Red Deer County passed a “rainy day” budget on Tuesday that holds the line on taxes and cuts no services.
Corporate services director Heather Surkan said the county had faced a year of “unprecedented” challenges shortly before council unanimously passed $56.8 million operating and $42.4 million capital budgets.
A global pandemic, lingering economic downturn and new provincial government measures that reduced the amount rural municipalities received in energy industry taxes combined to make it trickier to balance the budget without raising taxes or reducing services.
Surkan said the county had to pull $14.8 million from reserves set aside for a rainy day for 2021.
Coun. Christine Moore supported the county’s move to tap reserves, which will help cover the cost of the millions to be spent on roads, improving broadband and utility upgrades.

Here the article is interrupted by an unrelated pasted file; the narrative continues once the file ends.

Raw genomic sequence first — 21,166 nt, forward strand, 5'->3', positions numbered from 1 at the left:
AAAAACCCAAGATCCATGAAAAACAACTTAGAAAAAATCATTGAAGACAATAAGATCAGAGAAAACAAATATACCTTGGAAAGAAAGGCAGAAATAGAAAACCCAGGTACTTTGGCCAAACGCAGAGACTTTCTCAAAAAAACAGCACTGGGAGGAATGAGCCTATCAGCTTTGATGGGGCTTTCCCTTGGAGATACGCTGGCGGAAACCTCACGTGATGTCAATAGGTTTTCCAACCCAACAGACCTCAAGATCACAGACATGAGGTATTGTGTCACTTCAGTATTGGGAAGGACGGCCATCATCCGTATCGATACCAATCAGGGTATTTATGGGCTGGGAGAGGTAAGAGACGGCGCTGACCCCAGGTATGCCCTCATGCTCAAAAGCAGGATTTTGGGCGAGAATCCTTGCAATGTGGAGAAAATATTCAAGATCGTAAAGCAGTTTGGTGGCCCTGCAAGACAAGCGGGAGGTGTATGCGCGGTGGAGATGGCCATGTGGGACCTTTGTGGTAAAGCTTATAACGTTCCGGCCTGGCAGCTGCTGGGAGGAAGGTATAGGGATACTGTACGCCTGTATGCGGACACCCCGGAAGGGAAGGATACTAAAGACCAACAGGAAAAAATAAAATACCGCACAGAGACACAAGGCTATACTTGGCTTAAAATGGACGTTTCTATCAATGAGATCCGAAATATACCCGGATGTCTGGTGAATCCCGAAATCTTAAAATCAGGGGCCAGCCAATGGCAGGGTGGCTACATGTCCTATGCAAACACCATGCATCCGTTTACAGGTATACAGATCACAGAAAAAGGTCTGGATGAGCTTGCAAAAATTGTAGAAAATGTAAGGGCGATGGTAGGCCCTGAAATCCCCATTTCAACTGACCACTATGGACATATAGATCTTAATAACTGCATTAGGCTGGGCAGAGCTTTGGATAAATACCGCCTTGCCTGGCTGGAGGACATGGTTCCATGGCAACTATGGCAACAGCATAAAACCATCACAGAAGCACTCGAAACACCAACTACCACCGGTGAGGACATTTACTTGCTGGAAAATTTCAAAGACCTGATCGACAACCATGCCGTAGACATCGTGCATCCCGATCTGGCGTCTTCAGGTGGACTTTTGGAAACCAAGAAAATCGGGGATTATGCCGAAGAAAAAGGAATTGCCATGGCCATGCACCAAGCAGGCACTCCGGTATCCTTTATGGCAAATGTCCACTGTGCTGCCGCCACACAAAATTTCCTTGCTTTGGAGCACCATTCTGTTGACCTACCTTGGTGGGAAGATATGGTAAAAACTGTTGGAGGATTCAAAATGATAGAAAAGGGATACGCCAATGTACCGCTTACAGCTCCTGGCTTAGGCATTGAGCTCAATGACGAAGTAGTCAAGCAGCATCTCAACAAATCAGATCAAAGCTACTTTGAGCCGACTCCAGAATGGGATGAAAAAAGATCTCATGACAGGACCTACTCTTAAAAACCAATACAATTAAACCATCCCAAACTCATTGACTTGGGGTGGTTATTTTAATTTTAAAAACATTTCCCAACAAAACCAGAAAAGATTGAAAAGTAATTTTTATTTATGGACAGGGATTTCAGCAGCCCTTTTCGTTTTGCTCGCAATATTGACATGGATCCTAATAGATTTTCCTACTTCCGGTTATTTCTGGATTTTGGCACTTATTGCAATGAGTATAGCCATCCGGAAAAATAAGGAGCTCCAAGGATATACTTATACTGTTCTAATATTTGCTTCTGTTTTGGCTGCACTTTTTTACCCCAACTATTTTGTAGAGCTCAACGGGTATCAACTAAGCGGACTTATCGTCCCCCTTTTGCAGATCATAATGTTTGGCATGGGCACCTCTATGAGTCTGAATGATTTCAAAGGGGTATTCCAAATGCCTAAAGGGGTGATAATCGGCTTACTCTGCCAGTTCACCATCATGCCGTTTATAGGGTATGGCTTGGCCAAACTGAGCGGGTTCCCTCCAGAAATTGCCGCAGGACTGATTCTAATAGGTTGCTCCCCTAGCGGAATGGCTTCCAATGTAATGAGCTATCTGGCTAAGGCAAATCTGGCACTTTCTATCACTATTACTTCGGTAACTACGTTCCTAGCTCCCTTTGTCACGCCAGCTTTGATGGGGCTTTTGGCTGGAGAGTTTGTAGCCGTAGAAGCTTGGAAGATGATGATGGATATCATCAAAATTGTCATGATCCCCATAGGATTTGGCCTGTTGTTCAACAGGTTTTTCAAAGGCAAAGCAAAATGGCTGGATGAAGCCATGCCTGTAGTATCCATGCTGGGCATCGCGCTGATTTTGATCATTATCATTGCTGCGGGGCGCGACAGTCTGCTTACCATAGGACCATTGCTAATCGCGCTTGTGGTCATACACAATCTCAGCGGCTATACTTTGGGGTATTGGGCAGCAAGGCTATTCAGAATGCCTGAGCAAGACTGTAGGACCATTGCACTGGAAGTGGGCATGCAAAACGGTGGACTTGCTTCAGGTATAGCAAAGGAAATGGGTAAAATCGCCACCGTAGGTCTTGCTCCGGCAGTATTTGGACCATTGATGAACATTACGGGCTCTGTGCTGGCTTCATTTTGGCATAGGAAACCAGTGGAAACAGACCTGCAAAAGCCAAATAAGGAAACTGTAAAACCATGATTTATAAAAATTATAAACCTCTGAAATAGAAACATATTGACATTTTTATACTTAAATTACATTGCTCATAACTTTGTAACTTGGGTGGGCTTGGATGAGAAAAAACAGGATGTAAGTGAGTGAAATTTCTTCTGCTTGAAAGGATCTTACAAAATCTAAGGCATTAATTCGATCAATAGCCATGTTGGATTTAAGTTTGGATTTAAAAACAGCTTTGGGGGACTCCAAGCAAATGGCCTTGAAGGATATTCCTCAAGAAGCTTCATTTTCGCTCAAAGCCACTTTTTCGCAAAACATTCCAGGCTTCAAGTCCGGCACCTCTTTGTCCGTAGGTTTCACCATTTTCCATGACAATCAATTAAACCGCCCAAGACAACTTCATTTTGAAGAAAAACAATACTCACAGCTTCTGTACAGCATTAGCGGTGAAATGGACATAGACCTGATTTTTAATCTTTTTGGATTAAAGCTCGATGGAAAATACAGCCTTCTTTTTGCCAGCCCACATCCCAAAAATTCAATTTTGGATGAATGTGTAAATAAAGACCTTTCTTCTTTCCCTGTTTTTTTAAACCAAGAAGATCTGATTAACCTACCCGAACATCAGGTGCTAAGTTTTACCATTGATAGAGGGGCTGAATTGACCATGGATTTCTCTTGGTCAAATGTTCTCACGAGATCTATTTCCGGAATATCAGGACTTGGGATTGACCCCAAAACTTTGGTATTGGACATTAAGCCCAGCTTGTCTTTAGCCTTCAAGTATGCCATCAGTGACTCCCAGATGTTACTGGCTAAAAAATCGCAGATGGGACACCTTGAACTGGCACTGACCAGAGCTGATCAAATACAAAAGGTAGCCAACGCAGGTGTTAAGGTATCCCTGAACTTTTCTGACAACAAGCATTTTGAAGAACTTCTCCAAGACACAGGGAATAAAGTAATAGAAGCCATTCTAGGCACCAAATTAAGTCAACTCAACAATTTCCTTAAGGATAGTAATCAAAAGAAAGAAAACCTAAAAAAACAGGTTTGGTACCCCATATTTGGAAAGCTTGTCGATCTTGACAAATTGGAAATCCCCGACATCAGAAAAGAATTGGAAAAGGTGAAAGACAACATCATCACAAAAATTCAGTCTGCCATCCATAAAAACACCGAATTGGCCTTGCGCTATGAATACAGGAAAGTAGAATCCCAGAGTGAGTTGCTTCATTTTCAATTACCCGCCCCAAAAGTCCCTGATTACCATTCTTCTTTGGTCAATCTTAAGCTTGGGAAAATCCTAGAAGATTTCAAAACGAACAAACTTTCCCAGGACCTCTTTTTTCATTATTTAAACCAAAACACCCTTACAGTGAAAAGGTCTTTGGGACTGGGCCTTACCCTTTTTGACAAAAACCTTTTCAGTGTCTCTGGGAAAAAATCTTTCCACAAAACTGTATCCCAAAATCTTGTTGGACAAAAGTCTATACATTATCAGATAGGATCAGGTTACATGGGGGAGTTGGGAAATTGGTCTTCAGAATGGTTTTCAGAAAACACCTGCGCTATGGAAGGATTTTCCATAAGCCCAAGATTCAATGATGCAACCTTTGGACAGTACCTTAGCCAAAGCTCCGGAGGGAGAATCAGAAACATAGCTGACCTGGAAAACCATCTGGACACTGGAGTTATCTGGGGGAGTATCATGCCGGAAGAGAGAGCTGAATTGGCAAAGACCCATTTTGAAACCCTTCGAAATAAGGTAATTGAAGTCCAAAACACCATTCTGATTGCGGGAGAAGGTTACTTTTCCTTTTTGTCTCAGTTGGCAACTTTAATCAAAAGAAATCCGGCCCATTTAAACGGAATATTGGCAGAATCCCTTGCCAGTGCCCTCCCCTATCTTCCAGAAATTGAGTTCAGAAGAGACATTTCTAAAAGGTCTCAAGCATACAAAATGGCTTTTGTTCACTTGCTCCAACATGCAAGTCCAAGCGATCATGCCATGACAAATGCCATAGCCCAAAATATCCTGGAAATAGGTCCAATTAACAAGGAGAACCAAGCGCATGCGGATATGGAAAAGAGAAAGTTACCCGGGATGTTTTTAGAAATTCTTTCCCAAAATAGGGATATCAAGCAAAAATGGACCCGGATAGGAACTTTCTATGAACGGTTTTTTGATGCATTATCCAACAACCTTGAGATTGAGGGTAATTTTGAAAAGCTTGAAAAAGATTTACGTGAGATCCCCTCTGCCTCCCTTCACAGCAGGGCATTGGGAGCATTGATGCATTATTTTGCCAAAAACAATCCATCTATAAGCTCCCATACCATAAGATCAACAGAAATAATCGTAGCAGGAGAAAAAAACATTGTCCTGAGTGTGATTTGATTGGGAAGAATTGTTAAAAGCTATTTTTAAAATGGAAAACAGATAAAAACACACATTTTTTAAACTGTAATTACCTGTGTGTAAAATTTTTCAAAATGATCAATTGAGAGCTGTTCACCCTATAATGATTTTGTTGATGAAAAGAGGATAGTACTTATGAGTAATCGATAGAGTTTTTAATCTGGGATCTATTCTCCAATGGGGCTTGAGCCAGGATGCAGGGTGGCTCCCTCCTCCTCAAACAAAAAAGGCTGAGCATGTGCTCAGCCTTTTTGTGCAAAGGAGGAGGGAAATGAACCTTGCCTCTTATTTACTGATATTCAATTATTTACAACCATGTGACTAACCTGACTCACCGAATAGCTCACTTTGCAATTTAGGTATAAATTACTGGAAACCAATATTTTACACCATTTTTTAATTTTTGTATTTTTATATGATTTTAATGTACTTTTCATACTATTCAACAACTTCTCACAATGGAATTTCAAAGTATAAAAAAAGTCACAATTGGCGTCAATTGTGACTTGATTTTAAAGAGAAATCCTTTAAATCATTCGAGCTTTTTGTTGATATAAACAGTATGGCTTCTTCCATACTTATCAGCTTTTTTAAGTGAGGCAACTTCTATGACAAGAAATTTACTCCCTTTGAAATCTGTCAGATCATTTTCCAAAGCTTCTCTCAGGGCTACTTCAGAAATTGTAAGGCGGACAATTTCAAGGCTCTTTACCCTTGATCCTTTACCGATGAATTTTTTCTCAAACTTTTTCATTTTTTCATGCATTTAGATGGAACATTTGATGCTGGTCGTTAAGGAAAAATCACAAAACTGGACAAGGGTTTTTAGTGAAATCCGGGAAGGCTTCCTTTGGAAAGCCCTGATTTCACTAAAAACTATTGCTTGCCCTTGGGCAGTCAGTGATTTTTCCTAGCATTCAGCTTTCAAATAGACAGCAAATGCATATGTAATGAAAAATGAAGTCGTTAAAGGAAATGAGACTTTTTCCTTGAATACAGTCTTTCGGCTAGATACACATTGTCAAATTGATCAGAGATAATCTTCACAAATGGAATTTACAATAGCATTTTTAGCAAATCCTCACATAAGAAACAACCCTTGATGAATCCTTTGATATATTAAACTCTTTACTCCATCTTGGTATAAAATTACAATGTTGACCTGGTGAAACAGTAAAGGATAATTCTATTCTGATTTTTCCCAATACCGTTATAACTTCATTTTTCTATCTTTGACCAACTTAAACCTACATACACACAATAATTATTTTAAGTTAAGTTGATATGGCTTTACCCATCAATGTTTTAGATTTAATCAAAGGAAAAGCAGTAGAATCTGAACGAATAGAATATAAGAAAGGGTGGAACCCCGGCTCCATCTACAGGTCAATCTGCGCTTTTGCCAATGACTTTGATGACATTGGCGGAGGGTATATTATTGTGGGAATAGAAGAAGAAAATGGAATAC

“We are in that rainy day and it’s raining heavily right now,” said Moore.
Mayor Jim Wood said, “This budget is definitely an investment into our future. I think it’s extremely important that Red Deer County continues to grow.”
It is that growth that has allowed the county to hold the line on taxes for a number of years now. Improving the Internet in the county will make it easier in the future for students to study at home, as many have had to during the pandemic.
Boosting capital spending by more than $10 million above last year’s budget makes sense during the current competitive construction climate.
The county expects to spend $47.4 million on infrastructure and roads next year.
Key initiatives for 2021 include:
•$5.3 million for bridges
•$1 million for trails
•$4 million for Internet upgrading
•$8 million for two roundabouts on McKenzie Road
•$2.7 million for road construction on Gasoline Alley’s Lantern Street
•$4 million for utility infrastructure upgrades